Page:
This utopian approach to requesting, assigning, managing, and terminating user rights is achievable, although it generally takes a top-to-bottom shift from traditional, IT-centered approaches to a more business-focused strategy. It’s vital to ensure that the underlying technologies must be able to support the shift. In other words, the legacy tactics of provisioning and deprovisioning by email, phone call, spreadsheet and work-ticket simply does not cut it anymore.
The most effective way to minimize the impact of bad actors is to remove the access to the administrative accounts they covet. Assuming that the bad guys will get in somehow, nothing will discourage them more than making it impossible for them to gain access to what they want. This is a principle called privileged access management and can be fairly easily implemented (in conjunction with effective provisioning/deprovisioning).
The same research that revealed the challenges of dormant accounts also provided some useful insight into the need for effective privileged access management. Revealing that only 14 percent of security professionals use tools designed to manage the distribution and life cycle of administrative access credentials. More than half of respondents report an inability to monitor all of the activity performed with administrative access and 88 percent admit to facing challenges when it comes to effectively managing privileged passwords. Perhaps the most alarming (and the best news for bad actors) is that 86 percent do not change the administrative password after each use (the root of the Federal National Mortgage Association’s problem) and 40 percent still use the default admin password that comes with systems. You might as well invite the bad guys in if you do this.
Key strategies to remediate these problems include:
- Never use the default password – At a minimum, change it when you install or update the system.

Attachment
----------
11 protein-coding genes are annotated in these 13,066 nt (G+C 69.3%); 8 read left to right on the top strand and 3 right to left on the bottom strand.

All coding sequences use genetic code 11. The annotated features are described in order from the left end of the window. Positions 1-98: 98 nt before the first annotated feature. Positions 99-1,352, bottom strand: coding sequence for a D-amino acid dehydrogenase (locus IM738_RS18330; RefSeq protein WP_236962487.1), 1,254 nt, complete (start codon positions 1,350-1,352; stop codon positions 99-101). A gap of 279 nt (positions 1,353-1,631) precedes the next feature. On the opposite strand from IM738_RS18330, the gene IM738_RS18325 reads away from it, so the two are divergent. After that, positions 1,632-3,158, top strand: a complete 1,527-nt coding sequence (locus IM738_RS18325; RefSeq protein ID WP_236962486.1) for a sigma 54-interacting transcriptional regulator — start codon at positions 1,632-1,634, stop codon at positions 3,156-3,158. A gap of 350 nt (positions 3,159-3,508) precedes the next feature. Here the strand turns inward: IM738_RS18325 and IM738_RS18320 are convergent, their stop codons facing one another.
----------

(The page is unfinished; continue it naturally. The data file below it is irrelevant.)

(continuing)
- Quit sharing passwords – The root of many problems is the fact that high numbers of administrators share the passwords necessary to do their jobs. This removes individual accountability and opens the door to former employees still knowing the credentials necessary to take bad actions.
- Change the admin password after each use – The same “vaulting” technology that stores and distributes the passwords can also automatically change them after each use.
- Audit administrator activity – Just controlling access via password management goes a long way to removing risk, but it is not complete without the ability to audit the privileged session, both from a preventative and forensic standpoint.
- Delegate – Most administrative activity required for day-to-day operations is not the dangerous type that bad actors crave, however these innocent actions require the same permissions as the bad stuff. Technologies exist to enforce a “least privilege” access model where individual administrators are issued just enough permission to do their daily jobs, but not enough to do damage. If they need additional permissions they can be checked out from the vault and audited for safety.
We live in the unfortunate world that has shifted from “will I be hacked?” to “when will I be hacked?” But there is hope. A dual strategy of closing one of the easy front doors—dormant accounts—and removing the highly-dangerous backdoor—unchecked privileged account access—goes a long way to not only making you an unattractive target but also minimizing the damage if and when an incident occurs.